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Saturday, October 20, 2012

Justice #2 - Nov. 2005

Comics Weekend "Justice Chapter Two"

Hey there everyone, Shrine Correspondent Andy Luckett here with my review of Justice #2, once again by Jim Krueger, Alex Ross and Doug Braithwaite. In issue #1, Aquaman had been captured by Black Manta and brought inside the undersea city/meeting area of the Legion of Doom, who are acting to protect the world from an apocalyptic future they have foreseen.

In this issue, nighttime in Gotham City brings out the usual suspects such as The Riddler, who is using the computers at Wayne Enterprises to hack into the Batcave's computers. One of Riddler's men notices someone approaching, and the computer identifies it as Bruce Wayne. But it isn't Bruce Wayne who breaks down the door:

Batman chases the Prince of Puzzlers and his men out of the building; pursuing their van with the Batmobile. While Riddler didn't put together the Batman/Wayne connection, he was able to steal many secrets from the Batcomputer and download them onto a disk. While in pursuit, Batman scrambles the van's communications so that the Riddler cannot open or send the information. Red Tornado calls from the Justice League Satellite with news of Aquaman's disappearance, and Batman pledges to help search after regaining the stolen information. After disabling the criminals' van, Batman pursues the gang into a nightclub called The Batcave (featuring a familiar Bat-logo):
Meanwhile, the Legion of Doom is putting their plan into action. Dr. Jonathan Crane, alias the Scarecrow, helps a disabled woman regain her ability to walk. Back in Gotham, Batman catches up to the Riddler and almost takes him down, but at the last moment the Riddler springs open his overcoat to reveal a holographic projection:
Meanwhile, the Flash traces the movements of his archenemy Captain Cold to the Middle East, where he sees the effects of Cold's ice-mountain creation from issue #1. Apparently, the melting of the ice produced a giant lake that has revitalized the area. Poison Ivy is busy as well, creating a gigantic vine to provide an impoverished city with abundant food.
Once again back in Gotham, Batman tracks the Riddler to Gotham Cemetery. He is employing heat-sensitive lenses to counteract Riddler's holograms, and they do the trick. The Riddler is defeated but, appropriately, questions remain. Batman wonders what the Riddler's use of a Russian nesting doll meant; but more importantly, he wonders what happened with the sensitive Batcomputer files while in the Riddler's possession. As the Riddler returns to Arkham Asylum, the Joker begins shouting that he wants to be a part of the Legion of Doom's plan. Meanwhile, back underwater, things are not going so great for Aquaman. Braniac is playing the mad scientist, and wants to skip the anesthetic and go straight to the surgery:
To be continued!

Compared to the Aqua-palooza of last issue, this one goes light on that story thread. However, it sets up and continues a handful of intriguing mysteries. What is the Riddler's purpose in carrying a Russian nesting doll filled with a preserved human eye and ear? Why does his riddle regarding "all the broken toys" match what Braniac says to Aquaman at the end of the issue? Why does Braniac want to cut into Aquaman's brain? And most importantly, is the big plan of the Legion of Doom motivated by philanthropy (uh, doubtful), self-preservation, or something more sinister? At this early stage all of the story threads are still clear and distinct (although things will complicate in future issues), making for a pleasurable read.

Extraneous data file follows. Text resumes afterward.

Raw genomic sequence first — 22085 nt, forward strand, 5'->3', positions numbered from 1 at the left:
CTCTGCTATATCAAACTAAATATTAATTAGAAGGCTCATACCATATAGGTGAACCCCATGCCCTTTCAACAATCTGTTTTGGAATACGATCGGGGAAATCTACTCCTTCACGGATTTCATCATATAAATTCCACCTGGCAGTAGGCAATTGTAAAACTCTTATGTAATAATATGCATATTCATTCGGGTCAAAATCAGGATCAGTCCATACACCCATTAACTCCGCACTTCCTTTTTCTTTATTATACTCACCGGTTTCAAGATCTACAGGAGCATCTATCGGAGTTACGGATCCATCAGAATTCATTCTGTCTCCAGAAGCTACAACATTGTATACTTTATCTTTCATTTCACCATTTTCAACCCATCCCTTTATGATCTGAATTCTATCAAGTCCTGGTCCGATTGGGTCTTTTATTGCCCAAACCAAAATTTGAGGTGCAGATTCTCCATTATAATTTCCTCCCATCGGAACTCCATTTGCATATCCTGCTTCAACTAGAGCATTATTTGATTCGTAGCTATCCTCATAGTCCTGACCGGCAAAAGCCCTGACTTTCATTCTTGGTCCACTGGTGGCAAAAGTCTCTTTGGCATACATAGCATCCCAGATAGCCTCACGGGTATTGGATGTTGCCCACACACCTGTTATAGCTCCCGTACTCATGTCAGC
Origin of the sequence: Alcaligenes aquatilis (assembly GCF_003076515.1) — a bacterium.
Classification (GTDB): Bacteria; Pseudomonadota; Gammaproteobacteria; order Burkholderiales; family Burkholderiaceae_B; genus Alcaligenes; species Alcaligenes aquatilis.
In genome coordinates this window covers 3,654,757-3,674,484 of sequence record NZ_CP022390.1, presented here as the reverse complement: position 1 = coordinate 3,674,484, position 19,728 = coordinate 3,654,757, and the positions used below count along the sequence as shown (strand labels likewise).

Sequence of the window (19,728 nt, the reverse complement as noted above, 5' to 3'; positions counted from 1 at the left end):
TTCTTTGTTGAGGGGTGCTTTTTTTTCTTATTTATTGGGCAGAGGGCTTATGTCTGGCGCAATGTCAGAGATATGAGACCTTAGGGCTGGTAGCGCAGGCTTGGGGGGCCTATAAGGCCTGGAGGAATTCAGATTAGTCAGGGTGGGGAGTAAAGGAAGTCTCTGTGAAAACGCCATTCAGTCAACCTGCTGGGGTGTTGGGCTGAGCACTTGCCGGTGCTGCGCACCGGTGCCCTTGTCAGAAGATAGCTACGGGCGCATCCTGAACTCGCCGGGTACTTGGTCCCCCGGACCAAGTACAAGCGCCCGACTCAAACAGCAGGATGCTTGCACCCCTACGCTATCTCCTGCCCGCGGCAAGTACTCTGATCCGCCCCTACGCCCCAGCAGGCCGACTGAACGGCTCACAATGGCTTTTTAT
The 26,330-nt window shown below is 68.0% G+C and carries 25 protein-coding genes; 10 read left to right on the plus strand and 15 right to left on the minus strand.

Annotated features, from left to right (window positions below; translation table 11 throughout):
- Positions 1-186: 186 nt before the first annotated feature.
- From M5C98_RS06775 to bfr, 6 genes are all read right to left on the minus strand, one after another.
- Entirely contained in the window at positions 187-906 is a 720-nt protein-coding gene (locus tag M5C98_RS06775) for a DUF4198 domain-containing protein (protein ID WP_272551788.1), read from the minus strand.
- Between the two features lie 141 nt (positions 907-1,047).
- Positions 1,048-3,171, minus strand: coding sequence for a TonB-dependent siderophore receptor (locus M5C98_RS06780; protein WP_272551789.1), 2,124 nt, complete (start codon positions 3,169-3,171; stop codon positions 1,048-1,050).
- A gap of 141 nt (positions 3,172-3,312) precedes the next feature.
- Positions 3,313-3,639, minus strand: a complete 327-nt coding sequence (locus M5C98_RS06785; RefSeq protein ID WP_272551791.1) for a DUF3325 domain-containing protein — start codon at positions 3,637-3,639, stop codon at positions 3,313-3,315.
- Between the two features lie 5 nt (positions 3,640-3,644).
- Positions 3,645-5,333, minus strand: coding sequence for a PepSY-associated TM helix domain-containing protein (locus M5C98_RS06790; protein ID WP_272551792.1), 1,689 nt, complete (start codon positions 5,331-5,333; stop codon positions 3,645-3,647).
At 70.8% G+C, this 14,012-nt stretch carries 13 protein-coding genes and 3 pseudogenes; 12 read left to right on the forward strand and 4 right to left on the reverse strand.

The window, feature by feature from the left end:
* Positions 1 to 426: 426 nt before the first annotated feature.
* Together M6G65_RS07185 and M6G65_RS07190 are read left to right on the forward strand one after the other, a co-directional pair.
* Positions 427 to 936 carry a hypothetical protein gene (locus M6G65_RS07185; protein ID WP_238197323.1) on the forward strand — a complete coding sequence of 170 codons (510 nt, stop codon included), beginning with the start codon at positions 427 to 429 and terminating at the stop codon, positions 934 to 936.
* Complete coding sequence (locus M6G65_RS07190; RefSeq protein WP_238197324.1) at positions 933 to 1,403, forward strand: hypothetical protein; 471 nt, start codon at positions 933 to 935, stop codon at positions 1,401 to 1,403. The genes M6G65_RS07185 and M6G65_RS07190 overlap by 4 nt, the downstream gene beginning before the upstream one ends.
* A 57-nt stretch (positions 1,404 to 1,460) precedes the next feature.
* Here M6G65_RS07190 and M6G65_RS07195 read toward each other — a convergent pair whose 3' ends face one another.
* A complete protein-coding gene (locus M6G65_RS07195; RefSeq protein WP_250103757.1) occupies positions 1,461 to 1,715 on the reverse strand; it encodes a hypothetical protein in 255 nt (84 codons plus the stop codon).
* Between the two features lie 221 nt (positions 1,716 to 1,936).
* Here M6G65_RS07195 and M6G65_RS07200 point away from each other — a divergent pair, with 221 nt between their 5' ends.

What else can be said about Alex Ross' and Doug Braithwaite's artwork? It's as stunning as ever, and having Braithwaite as co-artist helps to define Ross' art by allowing him to paint over a frame of tight linework. The effect makes the compositions clearer and more dynamic, in my opinion. I have to think that having Braithwaite on board must have helped Ross' workload, as fully painting 30+ pages an issue is an incredible undertaking, even with the bi-monthly schedule this book featured (if memory recalls, they didn't miss a deadline). We do again see Alex Ross' very personal convictions regarding his versions of the character's costumes, i.e., Green Lantern and Batman have no lenses over their eyes, the Flash's cowl has a seam over the forehead, etc. Overall just a great package to look at and still a treat for fans of 70's/80's DC Comics.

Unfortunately Aquaman is still in a victimized role in this issue, though that will change along with the advent of an unforeseen ability for the Sea King. It is an interesting setup for Braniac to be so interested in Aquaman as a test subject, but does it play into the Super Friends stereotype of Aquaman needing rescue? I don't know. The way I see it, while the story begins with Aquaman behind the eight ball, it ends with him strong, triumphant, and leading the charge. Not only that, but Krueger and Ross go out of their way to present him as a valuable and unique asset to the League. To me the pluses in his portrayal outweigh the minuses.

So that's it for this issue. Next up is issue 3, wherein things really start to get tough for our heroes. See you then! As last time, here's the information pages from the Batcomputer on the Riddler and Braniac:


1 comment:

Russell said...

I, too, thought this issue gave Aquaman extremely short-shrift. I was glad to see that he was handled better in later issues, but this story was a huge disappointment at the time. :-(